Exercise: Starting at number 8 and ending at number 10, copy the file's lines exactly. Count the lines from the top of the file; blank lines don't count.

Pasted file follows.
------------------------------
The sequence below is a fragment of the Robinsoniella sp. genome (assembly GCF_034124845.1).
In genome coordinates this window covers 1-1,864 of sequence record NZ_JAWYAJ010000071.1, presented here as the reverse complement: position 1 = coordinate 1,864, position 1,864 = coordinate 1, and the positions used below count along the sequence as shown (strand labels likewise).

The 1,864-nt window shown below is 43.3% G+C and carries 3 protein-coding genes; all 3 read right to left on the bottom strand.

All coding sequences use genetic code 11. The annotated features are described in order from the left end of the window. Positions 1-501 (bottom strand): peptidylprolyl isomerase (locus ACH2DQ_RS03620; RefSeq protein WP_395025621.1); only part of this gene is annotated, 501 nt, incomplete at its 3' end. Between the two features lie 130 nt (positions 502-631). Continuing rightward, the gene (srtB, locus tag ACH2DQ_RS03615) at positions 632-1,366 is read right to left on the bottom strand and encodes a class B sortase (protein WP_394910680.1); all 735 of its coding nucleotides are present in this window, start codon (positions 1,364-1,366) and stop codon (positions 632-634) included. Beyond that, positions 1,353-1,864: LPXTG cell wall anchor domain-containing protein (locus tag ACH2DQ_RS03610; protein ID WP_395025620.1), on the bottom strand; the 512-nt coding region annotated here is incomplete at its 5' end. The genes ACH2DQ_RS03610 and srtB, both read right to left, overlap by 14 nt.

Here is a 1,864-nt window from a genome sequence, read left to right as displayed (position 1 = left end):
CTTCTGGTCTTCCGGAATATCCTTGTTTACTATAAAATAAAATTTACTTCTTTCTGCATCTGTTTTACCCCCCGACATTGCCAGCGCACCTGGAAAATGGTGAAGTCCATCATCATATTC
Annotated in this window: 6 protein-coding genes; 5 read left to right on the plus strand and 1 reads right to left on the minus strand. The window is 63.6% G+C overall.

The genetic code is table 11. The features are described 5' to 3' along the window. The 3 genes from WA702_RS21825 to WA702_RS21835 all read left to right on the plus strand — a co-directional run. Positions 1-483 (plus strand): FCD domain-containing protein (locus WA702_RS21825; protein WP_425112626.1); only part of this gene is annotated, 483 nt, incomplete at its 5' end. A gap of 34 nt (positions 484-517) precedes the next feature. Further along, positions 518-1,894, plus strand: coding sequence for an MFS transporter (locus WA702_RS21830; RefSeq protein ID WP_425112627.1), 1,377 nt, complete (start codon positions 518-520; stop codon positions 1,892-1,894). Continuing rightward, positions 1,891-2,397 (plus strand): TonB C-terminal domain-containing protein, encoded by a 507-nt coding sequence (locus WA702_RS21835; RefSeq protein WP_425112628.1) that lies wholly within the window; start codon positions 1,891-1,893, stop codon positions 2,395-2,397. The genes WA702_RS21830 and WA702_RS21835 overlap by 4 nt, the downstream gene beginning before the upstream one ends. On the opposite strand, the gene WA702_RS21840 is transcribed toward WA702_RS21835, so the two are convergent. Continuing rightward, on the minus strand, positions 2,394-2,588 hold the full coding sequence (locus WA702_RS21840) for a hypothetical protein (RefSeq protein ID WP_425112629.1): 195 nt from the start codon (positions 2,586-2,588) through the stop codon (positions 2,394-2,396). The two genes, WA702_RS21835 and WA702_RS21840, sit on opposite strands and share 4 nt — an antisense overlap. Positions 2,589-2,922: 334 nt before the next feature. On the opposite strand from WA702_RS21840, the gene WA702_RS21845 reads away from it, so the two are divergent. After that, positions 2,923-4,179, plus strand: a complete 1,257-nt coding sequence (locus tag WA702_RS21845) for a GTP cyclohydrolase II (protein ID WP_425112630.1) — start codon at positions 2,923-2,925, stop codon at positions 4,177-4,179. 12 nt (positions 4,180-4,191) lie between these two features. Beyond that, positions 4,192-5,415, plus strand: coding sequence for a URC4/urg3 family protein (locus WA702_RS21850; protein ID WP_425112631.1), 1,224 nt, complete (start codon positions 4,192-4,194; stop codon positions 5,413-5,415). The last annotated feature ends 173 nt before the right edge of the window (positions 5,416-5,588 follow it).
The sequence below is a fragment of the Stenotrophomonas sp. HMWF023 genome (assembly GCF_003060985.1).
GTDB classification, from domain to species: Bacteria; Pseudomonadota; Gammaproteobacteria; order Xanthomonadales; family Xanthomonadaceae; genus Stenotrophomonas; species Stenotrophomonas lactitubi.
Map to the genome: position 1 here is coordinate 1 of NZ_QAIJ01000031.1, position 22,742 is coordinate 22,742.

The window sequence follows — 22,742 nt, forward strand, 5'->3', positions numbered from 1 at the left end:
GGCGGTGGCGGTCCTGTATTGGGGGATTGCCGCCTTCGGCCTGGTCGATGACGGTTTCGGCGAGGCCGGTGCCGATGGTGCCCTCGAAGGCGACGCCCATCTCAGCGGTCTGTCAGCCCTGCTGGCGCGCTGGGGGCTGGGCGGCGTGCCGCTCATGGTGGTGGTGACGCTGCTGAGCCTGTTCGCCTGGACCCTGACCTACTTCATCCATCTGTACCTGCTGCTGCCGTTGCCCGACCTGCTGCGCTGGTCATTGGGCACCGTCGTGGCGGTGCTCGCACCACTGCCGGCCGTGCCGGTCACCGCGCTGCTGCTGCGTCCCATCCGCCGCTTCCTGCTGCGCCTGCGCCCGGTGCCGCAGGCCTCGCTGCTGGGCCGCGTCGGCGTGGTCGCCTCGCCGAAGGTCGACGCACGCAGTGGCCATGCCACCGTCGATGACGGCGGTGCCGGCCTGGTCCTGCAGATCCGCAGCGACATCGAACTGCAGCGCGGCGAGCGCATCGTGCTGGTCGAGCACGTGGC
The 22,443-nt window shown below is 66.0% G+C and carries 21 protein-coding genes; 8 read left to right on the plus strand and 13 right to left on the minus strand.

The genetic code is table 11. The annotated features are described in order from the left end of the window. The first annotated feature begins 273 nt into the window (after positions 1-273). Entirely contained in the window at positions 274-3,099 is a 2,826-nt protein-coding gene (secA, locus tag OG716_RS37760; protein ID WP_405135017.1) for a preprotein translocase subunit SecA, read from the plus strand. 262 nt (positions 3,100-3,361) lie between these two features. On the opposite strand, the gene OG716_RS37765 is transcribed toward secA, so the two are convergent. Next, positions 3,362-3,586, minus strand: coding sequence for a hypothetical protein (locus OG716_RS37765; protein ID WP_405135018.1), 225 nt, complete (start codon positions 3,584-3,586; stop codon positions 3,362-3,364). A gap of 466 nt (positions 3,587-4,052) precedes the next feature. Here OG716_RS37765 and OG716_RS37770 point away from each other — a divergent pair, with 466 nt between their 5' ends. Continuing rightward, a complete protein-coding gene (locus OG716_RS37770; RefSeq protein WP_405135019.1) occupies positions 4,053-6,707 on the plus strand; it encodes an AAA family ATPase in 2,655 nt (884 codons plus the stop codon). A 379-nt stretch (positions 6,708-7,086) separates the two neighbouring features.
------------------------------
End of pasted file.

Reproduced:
The genetic code is table 11. The features are described 5' to 3' along the window. The 3 genes from WA702_RS21825 to WA702_RS21835 all read left to right on the plus strand — a co-directional run. Positions 1-483 (plus strand): FCD domain-containing protein (locus WA702_RS21825; protein WP_425112626.1); only part of this gene is annotated, 483 nt, incomplete at its 5' end. A gap of 34 nt (positions 484-517) precedes the next feature. Further along, positions 518-1,894, plus strand: coding sequence for an MFS transporter (locus WA702_RS21830; RefSeq protein ID WP_425112627.1), 1,377 nt, complete (start codon positions 518-520; stop codon positions 1,892-1,894). Continuing rightward, positions 1,891-2,397 (plus strand): TonB C-terminal domain-containing protein, encoded by a 507-nt coding sequence (locus WA702_RS21835; RefSeq protein WP_425112628.1) that lies wholly within the window; start codon positions 1,891-1,893, stop codon positions 2,395-2,397. The genes WA702_RS21830 and WA702_RS21835 overlap by 4 nt, the downstream gene beginning before the upstream one ends. On the opposite strand, the gene WA702_RS21840 is transcribed toward WA702_RS21835, so the two are convergent. Continuing rightward, on the minus strand, positions 2,394-2,588 hold the full coding sequence (locus WA702_RS21840) for a hypothetical protein (RefSeq protein ID WP_425112629.1): 195 nt from the start codon (positions 2,586-2,588) through the stop codon (positions 2,394-2,396). The two genes, WA702_RS21835 and WA702_RS21840, sit on opposite strands and share 4 nt — an antisense overlap. Positions 2,589-2,922: 334 nt before the next feature. On the opposite strand from WA702_RS21840, the gene WA702_RS21845 reads away from it, so the two are divergent. After that, positions 2,923-4,179, plus strand: a complete 1,257-nt coding sequence (locus tag WA702_RS21845) for a GTP cyclohydrolase II (protein ID WP_425112630.1) — start codon at positions 2,923-2,925, stop codon at positions 4,177-4,179. 12 nt (positions 4,180-4,191) lie between these two features. Beyond that, positions 4,192-5,415, plus strand: coding sequence for a URC4/urg3 family protein (locus WA702_RS21850; protein ID WP_425112631.1), 1,224 nt, complete (start codon positions 4,192-4,194; stop codon positions 5,413-5,415). The last annotated feature ends 173 nt before the right edge of the window (positions 5,416-5,588 follow it).
The sequence below is a fragment of the Stenotrophomonas sp. HMWF023 genome (assembly GCF_003060985.1).
GTDB classification, from domain to species: Bacteria; Pseudomonadota; Gammaproteobacteria; order Xanthomonadales; family Xanthomonadaceae; genus Stenotrophomonas; species Stenotrophomonas lactitubi.